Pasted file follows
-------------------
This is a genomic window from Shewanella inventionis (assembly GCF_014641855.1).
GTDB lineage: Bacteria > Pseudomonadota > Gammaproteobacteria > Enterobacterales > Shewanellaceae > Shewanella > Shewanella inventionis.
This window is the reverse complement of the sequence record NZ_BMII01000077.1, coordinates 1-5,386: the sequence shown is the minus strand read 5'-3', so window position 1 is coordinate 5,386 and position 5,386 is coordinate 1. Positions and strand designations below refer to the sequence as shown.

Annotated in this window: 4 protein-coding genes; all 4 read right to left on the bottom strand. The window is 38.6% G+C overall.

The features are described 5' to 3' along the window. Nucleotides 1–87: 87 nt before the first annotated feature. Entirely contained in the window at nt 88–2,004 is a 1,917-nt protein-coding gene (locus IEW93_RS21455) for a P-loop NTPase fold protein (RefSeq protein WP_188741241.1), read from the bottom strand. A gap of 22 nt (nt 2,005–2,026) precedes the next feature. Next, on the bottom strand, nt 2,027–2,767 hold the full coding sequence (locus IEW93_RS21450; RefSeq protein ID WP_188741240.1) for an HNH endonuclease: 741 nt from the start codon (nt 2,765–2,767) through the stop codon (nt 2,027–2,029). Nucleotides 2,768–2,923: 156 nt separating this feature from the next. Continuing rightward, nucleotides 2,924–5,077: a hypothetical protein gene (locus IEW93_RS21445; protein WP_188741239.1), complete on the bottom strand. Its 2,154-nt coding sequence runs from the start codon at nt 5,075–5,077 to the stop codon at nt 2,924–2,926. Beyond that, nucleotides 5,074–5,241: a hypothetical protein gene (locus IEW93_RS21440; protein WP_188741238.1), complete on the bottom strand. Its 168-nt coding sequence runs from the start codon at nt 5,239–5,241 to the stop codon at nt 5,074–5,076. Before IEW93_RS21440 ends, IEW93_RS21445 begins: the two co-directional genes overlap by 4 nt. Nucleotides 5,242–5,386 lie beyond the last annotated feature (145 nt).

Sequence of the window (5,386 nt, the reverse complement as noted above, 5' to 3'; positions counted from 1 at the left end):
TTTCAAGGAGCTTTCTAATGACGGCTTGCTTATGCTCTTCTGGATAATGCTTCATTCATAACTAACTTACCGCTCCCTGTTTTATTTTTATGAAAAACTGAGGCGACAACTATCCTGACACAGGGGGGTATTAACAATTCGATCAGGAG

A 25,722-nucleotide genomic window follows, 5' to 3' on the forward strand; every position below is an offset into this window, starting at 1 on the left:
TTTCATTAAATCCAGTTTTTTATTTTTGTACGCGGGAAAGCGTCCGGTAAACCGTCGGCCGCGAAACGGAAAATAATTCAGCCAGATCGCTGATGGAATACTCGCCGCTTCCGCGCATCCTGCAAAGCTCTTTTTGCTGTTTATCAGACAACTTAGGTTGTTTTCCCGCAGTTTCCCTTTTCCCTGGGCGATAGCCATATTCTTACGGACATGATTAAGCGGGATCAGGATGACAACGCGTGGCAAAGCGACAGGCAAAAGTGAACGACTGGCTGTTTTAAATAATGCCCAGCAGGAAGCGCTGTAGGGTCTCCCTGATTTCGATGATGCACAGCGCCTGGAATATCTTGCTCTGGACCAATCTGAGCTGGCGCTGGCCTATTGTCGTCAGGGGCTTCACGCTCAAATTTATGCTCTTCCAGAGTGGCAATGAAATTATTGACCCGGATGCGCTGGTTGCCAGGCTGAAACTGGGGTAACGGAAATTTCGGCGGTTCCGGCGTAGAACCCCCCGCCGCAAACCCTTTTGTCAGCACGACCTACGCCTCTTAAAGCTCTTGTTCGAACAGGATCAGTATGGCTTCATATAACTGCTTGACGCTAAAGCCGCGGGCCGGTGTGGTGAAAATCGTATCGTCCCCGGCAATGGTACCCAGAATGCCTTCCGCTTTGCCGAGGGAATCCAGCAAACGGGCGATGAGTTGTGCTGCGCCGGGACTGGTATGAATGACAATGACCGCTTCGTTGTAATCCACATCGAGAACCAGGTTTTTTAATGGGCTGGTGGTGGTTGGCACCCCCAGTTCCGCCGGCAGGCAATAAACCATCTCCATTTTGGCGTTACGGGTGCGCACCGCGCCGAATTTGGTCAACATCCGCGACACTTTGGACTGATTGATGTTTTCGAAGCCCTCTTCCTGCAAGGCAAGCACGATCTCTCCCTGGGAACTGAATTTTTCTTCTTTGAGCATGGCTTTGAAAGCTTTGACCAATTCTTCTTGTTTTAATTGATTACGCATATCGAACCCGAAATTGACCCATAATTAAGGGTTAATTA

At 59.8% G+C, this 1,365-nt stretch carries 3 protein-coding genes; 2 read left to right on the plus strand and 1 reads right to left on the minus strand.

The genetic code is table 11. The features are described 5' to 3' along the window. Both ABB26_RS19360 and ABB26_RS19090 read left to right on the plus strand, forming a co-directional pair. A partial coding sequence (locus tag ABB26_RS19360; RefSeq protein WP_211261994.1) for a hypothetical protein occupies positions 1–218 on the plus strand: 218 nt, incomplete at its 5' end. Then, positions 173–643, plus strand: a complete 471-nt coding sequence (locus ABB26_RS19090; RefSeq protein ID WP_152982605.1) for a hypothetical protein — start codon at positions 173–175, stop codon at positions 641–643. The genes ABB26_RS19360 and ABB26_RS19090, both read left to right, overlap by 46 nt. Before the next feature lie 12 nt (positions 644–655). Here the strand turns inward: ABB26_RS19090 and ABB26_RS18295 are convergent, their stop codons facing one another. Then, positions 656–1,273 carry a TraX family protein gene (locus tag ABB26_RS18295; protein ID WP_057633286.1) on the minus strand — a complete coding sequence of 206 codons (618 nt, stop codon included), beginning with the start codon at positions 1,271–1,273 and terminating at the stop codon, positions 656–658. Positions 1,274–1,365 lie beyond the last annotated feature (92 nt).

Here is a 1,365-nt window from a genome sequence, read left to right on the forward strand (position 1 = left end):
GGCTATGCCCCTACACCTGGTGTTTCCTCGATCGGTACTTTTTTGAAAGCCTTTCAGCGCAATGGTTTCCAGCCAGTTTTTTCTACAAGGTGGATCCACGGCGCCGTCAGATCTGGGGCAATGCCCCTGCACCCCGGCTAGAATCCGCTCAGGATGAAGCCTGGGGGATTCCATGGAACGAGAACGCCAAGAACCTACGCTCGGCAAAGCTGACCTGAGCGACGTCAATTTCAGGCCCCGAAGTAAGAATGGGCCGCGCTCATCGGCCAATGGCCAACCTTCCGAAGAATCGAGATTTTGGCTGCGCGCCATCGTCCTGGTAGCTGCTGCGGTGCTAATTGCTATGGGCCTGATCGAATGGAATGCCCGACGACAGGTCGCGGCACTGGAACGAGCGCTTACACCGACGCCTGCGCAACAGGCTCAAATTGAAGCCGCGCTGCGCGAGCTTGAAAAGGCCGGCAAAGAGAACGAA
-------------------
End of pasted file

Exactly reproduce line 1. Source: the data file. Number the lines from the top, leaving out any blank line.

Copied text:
This is a genomic window from Shewanella inventionis (assembly GCF_014641855.1).